GoFundMe is another crowd source option that does have an education section. GoFundMe is not education specific and can be used for a variety of things.

  • Know what you want. Dean Baird told me as a new teacher to keep a folder with my wishlist. He suggested we rip the pages right out of the catalogs with what we wanted circled and just toss it into a folder. "Sometimes," he said, "there is extra money that just has to be spent that day. Be the one that has their list together so that you're the one to take advantage." Turns out, he was right. My second or third year I had a lot of English Learners in my class and was asked to attend a training day to learn some strategies to help them. While there I talked a lot with one of the leads of the program who asked if there was material he could order that would help his students learn better in my class. Someone was actually asking for that list Dean made me keep! And I had it ready. 

  • Ask, and you shall receive. It seems so obvious but it is true. Asking for whatever you need is at least the first step to getting it. For years I wanted a bowling ball to make a bowling ball pendulum of my very own. I finally decided I wanted one bad enough to ask. I wrote a very formal letter (on letterhead even) explaining the many uses I had for one bowling ball in my classroom, included my contact information and mailed it to a local bowling alley. About a week later I got a call "Hey, you asked for a bowling ball? For a science class?" I eagerly agreed. "Ummm, do you want twelve?" As I explained in my bowling ball post, I took them. Another time I needed a few pieces of scrap glass for a Mohs hardness test so I asked a local hardware store for broken glass they might have laying around. They obliged, after I explained why I needed shards of glass. There is a "Sale" section of Home Depot's lumber department which has wood at a discount. If its not labeled, and you play the teacher card, it might be even cheaper. (not an official policy)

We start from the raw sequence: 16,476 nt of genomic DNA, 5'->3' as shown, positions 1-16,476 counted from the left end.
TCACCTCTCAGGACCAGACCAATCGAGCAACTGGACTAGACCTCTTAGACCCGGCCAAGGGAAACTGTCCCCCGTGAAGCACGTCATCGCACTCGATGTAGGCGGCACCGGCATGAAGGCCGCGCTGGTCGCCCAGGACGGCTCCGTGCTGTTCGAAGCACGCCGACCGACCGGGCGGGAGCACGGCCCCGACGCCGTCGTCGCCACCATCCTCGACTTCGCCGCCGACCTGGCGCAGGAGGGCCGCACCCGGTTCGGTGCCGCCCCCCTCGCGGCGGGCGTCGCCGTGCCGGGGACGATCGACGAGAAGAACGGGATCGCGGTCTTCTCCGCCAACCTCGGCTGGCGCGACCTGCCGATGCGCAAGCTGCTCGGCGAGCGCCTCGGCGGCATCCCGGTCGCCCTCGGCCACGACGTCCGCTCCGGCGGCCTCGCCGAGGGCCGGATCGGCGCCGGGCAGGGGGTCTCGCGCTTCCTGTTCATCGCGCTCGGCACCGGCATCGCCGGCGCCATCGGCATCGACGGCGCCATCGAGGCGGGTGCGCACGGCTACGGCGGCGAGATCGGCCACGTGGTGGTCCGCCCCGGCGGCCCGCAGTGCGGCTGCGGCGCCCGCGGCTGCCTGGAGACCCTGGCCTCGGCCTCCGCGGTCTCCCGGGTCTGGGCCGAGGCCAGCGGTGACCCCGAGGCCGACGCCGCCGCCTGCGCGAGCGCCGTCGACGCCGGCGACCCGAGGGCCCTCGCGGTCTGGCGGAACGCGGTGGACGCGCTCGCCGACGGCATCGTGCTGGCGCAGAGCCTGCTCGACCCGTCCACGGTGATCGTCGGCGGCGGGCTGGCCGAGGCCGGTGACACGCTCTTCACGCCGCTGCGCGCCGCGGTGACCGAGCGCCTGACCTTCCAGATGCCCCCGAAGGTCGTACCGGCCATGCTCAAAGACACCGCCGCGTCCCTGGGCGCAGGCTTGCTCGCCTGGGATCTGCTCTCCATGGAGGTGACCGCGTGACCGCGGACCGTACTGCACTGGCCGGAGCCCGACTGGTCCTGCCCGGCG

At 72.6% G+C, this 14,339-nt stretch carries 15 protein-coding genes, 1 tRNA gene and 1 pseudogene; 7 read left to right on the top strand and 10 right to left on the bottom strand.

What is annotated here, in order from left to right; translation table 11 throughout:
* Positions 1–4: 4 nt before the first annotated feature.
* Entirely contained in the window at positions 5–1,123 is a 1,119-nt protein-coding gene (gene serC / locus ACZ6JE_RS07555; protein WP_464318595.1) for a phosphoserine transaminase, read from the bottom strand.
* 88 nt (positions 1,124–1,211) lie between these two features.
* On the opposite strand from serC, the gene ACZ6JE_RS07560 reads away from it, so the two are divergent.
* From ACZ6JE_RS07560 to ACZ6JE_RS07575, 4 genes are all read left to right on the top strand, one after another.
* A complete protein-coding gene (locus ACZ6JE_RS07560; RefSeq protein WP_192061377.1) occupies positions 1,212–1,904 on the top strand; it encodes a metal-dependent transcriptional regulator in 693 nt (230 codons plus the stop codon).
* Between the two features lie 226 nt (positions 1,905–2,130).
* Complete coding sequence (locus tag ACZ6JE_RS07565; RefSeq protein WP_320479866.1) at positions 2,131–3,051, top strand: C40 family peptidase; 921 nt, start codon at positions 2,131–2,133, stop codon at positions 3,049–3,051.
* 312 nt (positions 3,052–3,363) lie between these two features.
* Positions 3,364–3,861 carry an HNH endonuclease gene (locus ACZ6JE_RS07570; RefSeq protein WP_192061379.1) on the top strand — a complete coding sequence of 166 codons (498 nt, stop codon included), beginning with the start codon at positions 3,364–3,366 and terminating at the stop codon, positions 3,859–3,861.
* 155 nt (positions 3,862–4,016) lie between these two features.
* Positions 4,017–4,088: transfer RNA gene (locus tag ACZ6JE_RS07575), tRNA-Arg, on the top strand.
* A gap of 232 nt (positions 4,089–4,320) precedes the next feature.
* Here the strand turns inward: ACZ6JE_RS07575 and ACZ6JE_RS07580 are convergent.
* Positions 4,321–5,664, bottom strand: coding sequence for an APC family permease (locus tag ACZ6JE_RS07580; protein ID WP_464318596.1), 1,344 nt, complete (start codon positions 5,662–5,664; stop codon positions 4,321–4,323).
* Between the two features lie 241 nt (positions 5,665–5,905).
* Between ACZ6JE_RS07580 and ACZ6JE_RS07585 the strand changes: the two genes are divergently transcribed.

• Recycle! Reuse! I've already said I'm a hoarder but because I hoard I don't have to repurchase. Some examples: the base wood for my Rube Goldberg project is reused year to year after the machines have been removed; the magnet and magnet wire in my "Make A Speaker" lab are unwound and used again and again; brads and paper clips from my Electric Building Project are ripped from student projects and kept for the next year.  I even make TAs cut out the used pages of notebooks if half or more is still blank and keep them in reserve.

  • Make it yourself. There are a few demos or classroom tools that you can make yourself instead of purchasing. If you have the know how and are inclines to do so DIY it!
There isn't much in the field of teaching that is easy, but much gets easier with practice. So if there are things that you want for your students, try asking for others before spending your own money. Don't worry, I'm sure you'll still spend hundreds of dollars as a teacher over the course of your career so you don't have to feel guilty. ;)